“It creates a tremendous amount of uncertainty,” Blum said. “It creates a disincentive for people to invest in local and particularly low-income communities. The questions that entrepreneurs and small-business owners have are, ‘Is it viable? Is it secure?’ If we’re going to help support the neighborhood, we also have to support small business.”
After Weaver and 10 employees spent a week of long hours putting the pieces of Keystone back together, the store reopened last week. The next day, the front door was open and employees doled out free cans of soda along with medications to a steady flow of customers. Weaver and his staff bustled around the small space. They filled bottles, sorted bags into bins, answered phone calls and announced when orders were ready to a waiting area outside a glass partition, where customers filled a half-dozen chairs.
Danielle Davis picked up medication for her brother, who she said is disabled and lives with her. Her late mother had always come to Keystone, and Davis said she continues the 15-year family tradition.
“They’re friendly, it’s in the neighborhood, and it’s real convenient,” said Davis, who lives nearby and works at the Baltimore Veterans Affairs Medical Center downtown.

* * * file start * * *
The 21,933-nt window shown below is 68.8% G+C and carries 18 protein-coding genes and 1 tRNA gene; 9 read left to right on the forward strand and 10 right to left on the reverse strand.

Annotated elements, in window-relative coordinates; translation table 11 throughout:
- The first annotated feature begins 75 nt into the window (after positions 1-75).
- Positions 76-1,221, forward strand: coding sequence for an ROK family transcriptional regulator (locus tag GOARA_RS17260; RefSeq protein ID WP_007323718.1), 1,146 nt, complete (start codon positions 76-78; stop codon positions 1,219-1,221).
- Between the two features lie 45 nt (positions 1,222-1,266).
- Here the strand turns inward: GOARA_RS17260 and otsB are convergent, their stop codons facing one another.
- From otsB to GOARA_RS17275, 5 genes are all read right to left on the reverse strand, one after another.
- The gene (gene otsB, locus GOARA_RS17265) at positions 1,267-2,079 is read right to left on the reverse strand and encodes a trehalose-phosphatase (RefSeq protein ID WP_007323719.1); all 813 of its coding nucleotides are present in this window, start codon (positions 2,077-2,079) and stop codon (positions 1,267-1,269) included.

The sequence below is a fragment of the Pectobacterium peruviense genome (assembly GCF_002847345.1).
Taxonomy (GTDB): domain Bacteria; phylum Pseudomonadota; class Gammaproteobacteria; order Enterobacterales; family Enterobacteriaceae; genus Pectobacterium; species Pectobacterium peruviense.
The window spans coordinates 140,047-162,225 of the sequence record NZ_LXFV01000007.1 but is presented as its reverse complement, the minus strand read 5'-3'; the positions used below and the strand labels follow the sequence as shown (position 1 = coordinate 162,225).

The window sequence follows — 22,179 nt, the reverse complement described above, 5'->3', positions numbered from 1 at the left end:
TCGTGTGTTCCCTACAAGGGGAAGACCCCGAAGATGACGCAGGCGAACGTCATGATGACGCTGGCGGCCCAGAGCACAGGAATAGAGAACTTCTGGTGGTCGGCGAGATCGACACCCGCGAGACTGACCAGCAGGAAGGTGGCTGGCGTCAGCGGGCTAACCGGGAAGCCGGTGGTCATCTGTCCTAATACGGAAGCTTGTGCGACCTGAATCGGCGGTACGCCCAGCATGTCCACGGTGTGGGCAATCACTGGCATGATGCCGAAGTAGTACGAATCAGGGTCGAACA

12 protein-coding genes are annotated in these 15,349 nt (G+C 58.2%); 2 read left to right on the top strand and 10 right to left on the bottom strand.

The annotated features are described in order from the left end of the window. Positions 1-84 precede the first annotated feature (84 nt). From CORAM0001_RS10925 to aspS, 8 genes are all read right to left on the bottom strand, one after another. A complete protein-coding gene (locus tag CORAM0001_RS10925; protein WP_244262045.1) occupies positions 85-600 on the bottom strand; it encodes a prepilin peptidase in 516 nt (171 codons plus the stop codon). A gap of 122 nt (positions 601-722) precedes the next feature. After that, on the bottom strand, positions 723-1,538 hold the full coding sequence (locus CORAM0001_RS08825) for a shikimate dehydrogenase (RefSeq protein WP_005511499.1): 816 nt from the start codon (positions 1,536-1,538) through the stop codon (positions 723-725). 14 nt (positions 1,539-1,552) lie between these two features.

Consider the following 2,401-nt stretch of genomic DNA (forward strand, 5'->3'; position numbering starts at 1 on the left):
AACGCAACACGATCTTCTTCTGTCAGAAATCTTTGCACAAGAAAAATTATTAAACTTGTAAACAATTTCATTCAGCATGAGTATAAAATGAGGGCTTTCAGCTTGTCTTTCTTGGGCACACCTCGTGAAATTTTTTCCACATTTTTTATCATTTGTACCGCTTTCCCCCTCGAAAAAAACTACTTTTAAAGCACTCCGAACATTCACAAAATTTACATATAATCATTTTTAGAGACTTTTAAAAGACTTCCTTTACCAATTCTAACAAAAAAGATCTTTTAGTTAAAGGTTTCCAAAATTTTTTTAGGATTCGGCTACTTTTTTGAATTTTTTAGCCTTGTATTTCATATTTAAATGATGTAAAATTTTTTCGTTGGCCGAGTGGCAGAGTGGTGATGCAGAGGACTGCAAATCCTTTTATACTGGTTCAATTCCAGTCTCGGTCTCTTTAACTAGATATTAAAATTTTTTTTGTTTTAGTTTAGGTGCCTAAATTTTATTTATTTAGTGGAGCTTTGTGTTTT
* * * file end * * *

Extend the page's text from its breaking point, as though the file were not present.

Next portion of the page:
Edna Miller, 77, leaned on a cane as she sat next to her daughter, Deborah Jackson, who’d accompanied her on the bus to pick up pain medication she would run out of that day. Miller had not been able to get her usual delivery from Keystone because of the closure.
“To me, it’s important, the ability to have it delivered,” she said, adding that she had been praying about the turmoil in the city. “I’ve talked to God day and night. God didn’t want this to happen.”
Weaver, who comes from a family of steelworkers in Pennsylvania, had worked for a drugstore chain in the city before being approached in 1985 by partners who helped him open his first store. He had little competition, either from independents or national chains.
When his business burned down in a 1997 fire caused by faulty wiring, Weaver and his wife and co-owner, Jane, decided to stay in the neighborhood. They found the current space and the customers followed, including many he knows by name. The pharmacy makes deliveries and often finds itself acting as a go-between for patients with their doctors and insurers.
Even the temporary loss of businesses such as Keystone has proved a hardship for many over the past couple of weeks, said Dr. Leana Wen, Baltimore’s health commissioner.